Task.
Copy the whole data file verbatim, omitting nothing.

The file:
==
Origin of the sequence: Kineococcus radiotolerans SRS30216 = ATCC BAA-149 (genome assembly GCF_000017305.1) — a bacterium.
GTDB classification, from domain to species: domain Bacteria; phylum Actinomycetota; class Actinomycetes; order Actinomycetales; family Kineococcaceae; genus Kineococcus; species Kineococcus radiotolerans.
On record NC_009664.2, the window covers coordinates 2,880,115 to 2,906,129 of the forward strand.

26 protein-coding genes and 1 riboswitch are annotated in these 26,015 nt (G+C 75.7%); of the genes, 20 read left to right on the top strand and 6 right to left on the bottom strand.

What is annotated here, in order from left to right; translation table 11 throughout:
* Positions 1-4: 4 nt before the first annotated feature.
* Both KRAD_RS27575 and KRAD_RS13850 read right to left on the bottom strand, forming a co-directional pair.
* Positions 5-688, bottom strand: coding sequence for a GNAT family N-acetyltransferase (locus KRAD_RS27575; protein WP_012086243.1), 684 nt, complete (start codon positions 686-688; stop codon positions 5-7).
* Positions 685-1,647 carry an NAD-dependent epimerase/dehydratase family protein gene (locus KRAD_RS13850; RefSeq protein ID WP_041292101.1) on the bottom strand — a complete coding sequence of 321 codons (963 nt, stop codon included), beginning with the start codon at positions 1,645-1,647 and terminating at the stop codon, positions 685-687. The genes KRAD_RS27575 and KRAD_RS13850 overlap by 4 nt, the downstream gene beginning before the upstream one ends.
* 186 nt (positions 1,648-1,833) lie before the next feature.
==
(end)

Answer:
Origin of the sequence: Kineococcus radiotolerans SRS30216 = ATCC BAA-149 (genome assembly GCF_000017305.1) — a bacterium.
GTDB classification, from domain to species: domain Bacteria; phylum Actinomycetota; class Actinomycetes; order Actinomycetales; family Kineococcaceae; genus Kineococcus; species Kineococcus radiotolerans.
On record NC_009664.2, the window covers coordinates 2,880,115 to 2,906,129 of the forward strand.

26 protein-coding genes and 1 riboswitch are annotated in these 26,015 nt (G+C 75.7%); of the genes, 20 read left to right on the top strand and 6 right to left on the bottom strand.

What is annotated here, in order from left to right; translation table 11 throughout:
* Positions 1-4: 4 nt before the first annotated feature.
* Both KRAD_RS27575 and KRAD_RS13850 read right to left on the bottom strand, forming a co-directional pair.
* Positions 5-688, bottom strand: coding sequence for a GNAT family N-acetyltransferase (locus KRAD_RS27575; protein WP_012086243.1), 684 nt, complete (start codon positions 686-688; stop codon positions 5-7).
* Positions 685-1,647 carry an NAD-dependent epimerase/dehydratase family protein gene (locus KRAD_RS13850; RefSeq protein ID WP_041292101.1) on the bottom strand — a complete coding sequence of 321 codons (963 nt, stop codon included), beginning with the start codon at positions 1,645-1,647 and terminating at the stop codon, positions 685-687. The genes KRAD_RS27575 and KRAD_RS13850 overlap by 4 nt, the downstream gene beginning before the upstream one ends.
* 186 nt (positions 1,648-1,833) lie before the next feature.